We are enough

05 Jun

Before anything else we are black.

Before we’re somebody’s friend, we are black.

Before we’re somebody’s partner, we are black.

Before I’m Rachel, I am black.

We have been and continue to be viewed as black before anything else.

I’m tired of being defined by my race. I’m tired of being tired of being defined by my race. For as long as I can remember I have been defined by my skin colour, my hair, my taste in music.

I’ve never belonged - too white to fit in with black people, too black for any of my white friends. Enough is enough. I am enough. I am more than enough.

To all my mixed friends, please, even if you read no further make sure that you read that again.


My heart aches so badly for every POC right now. I’ve struggled to even find the words to truly express the extent of my feelings at this time and I’m unsure as to whether I will ever be able to fully convey how I have felt and continue to feel.

Why are we arguing that our lives matter? Why are our people out on the streets literally begging not to be killed because of the colour of their skin? Why are we out here doing this and yet there are STILL people who don’t understand or care? Why would anybody disagree with, belittle, or want to fight against our desire to put an end to the oppression, inequality and injustice that we have suffered for so long?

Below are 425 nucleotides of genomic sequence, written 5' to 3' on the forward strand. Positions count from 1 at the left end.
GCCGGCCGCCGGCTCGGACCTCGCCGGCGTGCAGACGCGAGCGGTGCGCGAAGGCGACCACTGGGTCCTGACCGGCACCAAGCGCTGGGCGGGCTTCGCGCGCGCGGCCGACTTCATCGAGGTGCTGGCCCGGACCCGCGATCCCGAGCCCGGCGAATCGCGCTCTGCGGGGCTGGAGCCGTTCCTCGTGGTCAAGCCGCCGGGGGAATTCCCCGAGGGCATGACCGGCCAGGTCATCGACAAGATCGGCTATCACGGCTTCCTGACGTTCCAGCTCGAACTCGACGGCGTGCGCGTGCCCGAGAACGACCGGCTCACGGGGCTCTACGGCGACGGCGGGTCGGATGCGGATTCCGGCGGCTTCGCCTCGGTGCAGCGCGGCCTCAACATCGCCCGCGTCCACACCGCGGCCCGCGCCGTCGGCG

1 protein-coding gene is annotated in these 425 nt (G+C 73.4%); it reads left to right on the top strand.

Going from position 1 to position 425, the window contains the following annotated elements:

I don’t feel as though I’ve ever really sat down and considered how complicit I've been in life with the racism that I have witnessed and that I have experienced first-hand. When I come to think about it, I can’t help but be angry at myself for what I’ve put up with and for what I’ve grown to accept as the ‘norm’. But more than anything, I can’t help but be disappointed in myself for allowing it to happen. I know that this isn’t entirely my fault, and when it comes down to it, it’s a result of my surroundings and the people that have been in my life. But at some point, as a result of my upbringing in a predominantly white area, I have learnt to accept, ignore and become accustomed to not only the blatant racism but also the subtle racism that exists all around me. And that's not OK.

Now that I reflect on the racism that I have endured growing up where I have and attending the schools that I have, I’ve realised that I have more often than not been the only POC in any given group of people that I am with. As a result of this, I can now say that I’ve never really felt, and still don’t necessarily feel, as though my friends have ever understood the struggles I have faced going through life as a POC; as a minority. I don’t think that they fully understand what has gone on for so long in the world. Somehow, they’re so far removed from it that it’s just incomprehensible to them. I’m not saying that this is their fault or that they don’t want to understand, that’s not my point. But we aren’t taught about black history in schools. Schools continue to tell us that they have a zero tolerance policy when it comes to racism. But it’s all just a front. Why are we not being taught about the harsh realities faced by so many of our friends and families on a daily basis? Why are we allowing our children to be victims of racial slurs, discrimination, suffering and isolation at such a young age? Why are we allowing it at all?